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Artful Integrators’ Award to Malmö Living Labs

Winners of the Artful Integrators' Award 2016
A few of the researchers in the Malmö Living Labs group. From left to right: Anna Seravalli, Anders Emilson, Per-Anders Hillgren, Per Linde, Elisabet M. Nilsson, and Kristina Lindström.

The researcher group Malmö Living Labs has been awarded the prestigious Artful Integrators’ Award, which recognizes outstanding achievements in the area of participatory design of information and communications technologies. The award emphasizes the importance of collaborative participation in design.

“It’s a very honorable award within the participatory design field,” says Per-Anders Hillgren, researcher in interaction design and member of the Malmö Living Labs group.

Malmö Living Labs started at Malmö University’s School of Arts and Communication (K3) in 2007. The purpose was to establish a long-term research program that addressed issues of sustainable urban development, social innovation, and design. The aim was also to democratize innovation and to create new methods to tackle societal challenges.

“We have been exploring different forms of collaboration across sectors by working with companies, the municipality, small and marginalized grassroots organizations, and—above all—with citizens,” says Per-Anders Hillgren.

The researchers have worked within a broad range of projects where the participants have challenged existing hegemonies and power structures. Malmö Living Labs has also been invited to participate in several European research consortia.

“We have created a framework that enables us to gather around important issues, to build prototypes together, and to share ideas and knowledge,” added Per-Anders Hillgren.

When Malmö Living Labs started, it was new to carry out design-driven collaboration with citizens at a grassroots level. Today, many organizations work in this way. There are many “living labs” around, both in Sweden and in Europe. What makes Malmö Living Labs different is that other labs are often tightly controlled and driven by the needs of the industry, says Per-Anders Hillgren.

“It is time to move forward and think about what we can achieve today.”

Now, almost ten years since it started, the researchers are about to reshape their work.

“It is time to move forward and think about what we can achieve today. ‘Design thinking’ has influenced how people talk about societal change, and lab-like initiatives have been established both in Malmö and globally. Now we need to push our perspective as researchers forward,” says Per-Anders Hillgren.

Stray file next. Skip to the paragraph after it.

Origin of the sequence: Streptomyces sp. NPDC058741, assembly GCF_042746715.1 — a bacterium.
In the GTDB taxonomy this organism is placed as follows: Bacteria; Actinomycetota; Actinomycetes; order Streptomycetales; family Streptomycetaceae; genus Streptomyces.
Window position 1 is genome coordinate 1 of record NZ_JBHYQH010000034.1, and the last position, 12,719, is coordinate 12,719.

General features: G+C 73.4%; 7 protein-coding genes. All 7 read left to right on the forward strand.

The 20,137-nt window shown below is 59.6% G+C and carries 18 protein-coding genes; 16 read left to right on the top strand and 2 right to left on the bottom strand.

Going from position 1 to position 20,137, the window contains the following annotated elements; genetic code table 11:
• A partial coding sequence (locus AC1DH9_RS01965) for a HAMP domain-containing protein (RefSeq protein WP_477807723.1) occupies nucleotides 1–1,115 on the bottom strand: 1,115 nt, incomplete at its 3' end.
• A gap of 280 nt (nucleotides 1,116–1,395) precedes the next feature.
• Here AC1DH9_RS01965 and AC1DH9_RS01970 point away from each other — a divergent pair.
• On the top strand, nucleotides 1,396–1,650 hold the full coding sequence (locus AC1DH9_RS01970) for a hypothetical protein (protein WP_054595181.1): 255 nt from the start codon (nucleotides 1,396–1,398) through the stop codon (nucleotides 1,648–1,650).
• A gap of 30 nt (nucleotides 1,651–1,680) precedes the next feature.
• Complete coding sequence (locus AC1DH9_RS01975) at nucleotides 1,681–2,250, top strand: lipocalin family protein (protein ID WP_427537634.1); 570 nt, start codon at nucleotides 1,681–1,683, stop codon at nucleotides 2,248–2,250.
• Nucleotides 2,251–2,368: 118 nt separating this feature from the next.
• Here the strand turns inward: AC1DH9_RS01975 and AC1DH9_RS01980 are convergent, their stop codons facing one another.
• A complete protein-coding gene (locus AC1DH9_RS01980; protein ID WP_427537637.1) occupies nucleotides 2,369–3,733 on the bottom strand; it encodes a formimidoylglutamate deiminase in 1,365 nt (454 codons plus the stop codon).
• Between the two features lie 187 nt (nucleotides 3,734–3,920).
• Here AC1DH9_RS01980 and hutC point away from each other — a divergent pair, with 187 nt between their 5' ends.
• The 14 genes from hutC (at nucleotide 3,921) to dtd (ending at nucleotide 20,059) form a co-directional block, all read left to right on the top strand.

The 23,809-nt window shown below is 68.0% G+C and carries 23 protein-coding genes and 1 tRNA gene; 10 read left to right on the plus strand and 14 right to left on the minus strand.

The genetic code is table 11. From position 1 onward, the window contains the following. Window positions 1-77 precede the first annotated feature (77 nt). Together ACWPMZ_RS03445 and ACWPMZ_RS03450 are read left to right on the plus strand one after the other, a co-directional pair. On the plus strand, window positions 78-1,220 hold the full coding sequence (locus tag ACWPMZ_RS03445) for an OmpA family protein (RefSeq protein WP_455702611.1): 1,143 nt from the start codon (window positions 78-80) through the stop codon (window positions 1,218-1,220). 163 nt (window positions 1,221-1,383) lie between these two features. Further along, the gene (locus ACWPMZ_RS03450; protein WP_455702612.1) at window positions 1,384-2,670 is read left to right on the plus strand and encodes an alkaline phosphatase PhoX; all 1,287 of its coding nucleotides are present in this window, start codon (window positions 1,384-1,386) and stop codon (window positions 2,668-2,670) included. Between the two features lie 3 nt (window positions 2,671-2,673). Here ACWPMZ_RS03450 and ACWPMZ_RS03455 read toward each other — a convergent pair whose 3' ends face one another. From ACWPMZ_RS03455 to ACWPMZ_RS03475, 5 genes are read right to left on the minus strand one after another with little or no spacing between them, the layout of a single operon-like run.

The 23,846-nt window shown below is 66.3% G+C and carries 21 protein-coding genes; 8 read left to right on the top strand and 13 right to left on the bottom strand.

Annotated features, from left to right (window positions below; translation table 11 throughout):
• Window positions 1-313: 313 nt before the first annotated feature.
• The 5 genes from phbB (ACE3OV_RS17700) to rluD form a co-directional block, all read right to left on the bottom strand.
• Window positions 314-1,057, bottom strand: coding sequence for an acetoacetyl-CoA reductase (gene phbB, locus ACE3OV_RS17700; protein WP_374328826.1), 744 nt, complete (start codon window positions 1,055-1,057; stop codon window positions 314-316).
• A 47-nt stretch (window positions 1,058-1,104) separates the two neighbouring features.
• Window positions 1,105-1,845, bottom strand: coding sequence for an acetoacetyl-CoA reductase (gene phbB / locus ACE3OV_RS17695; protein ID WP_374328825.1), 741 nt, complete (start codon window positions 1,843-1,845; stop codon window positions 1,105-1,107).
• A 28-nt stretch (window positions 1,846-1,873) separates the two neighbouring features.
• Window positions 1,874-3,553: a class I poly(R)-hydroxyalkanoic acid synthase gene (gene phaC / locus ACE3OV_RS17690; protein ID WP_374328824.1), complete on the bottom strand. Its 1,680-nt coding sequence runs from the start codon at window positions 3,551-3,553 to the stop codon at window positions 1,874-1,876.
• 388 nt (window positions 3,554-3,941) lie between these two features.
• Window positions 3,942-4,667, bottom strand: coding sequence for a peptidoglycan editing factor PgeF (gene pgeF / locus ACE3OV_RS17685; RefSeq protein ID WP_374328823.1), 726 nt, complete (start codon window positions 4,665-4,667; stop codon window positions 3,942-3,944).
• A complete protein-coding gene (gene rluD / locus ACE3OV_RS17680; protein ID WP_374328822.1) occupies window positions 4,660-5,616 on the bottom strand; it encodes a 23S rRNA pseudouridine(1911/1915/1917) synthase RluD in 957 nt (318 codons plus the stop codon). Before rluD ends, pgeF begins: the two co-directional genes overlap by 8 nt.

The prize was awarded at the 14th Participatory Design Conference in Aarhus, Denmark. The conference focuses on how to work with design, innovation, and change. The theme this year was “participatory design in an era of participation,” and it attracted more than 200 researchers in computer science, architecture, design, and interaction design from all over the world.

Further reading

Read a recent (open access) article by Malmö Living Labs researchers and learn more about what the lab does and who’s involved.

Previous awardees

The Artful Integrators’ Award (also known as the Artful Integration Award) recognizes outstanding achievements in the area of participatory design of information and communications technologies. The award emphasizes the importance of collaborative participation in design, and a view of good design as the effective alignment of diverse collections of people, practices, and artifacts.

Previous awardees are:

– The Global Fund for Women for their ongoing grant-making infrastructure development (2004).

– The Health Information Systems Programme (HISP) initiative for promoting participatory design within an on-going international research & development collaboration in health information systems for public health and higher education (2006).

– The ACTION for Health initiative for its commitment to the integration of research with health system design and development, through an extensive and continuous network of research partnerships (2008).

– The Teaching from Country Project designed to support distance education in reverse by Aboriginal Yoljnu knowledge authorities (2010).

– Siida: Playing the past, battling for the future for the participatory design of a multiplayer online game based in Saami/The High North, with the intention to promote justice for indigenous people and their places (2012).

– The GRACE network and RLabs (2014). The GRACE network (Gender Research in Africa into ICTs for Empowerment) has demonstrated its commitment to research-based intervention approaching gender-based injustice with the aim of prevention, attempting to engage root causes rather than only remediation. RLabs (the Reconstructed Living Labs) is a community-based initiative that has dedicated their efforts to reconstruct the lives, livelihoods, and possibilities for flourishing of youth, through their involvement in learning about, and involving others in, the transformative use of ICT.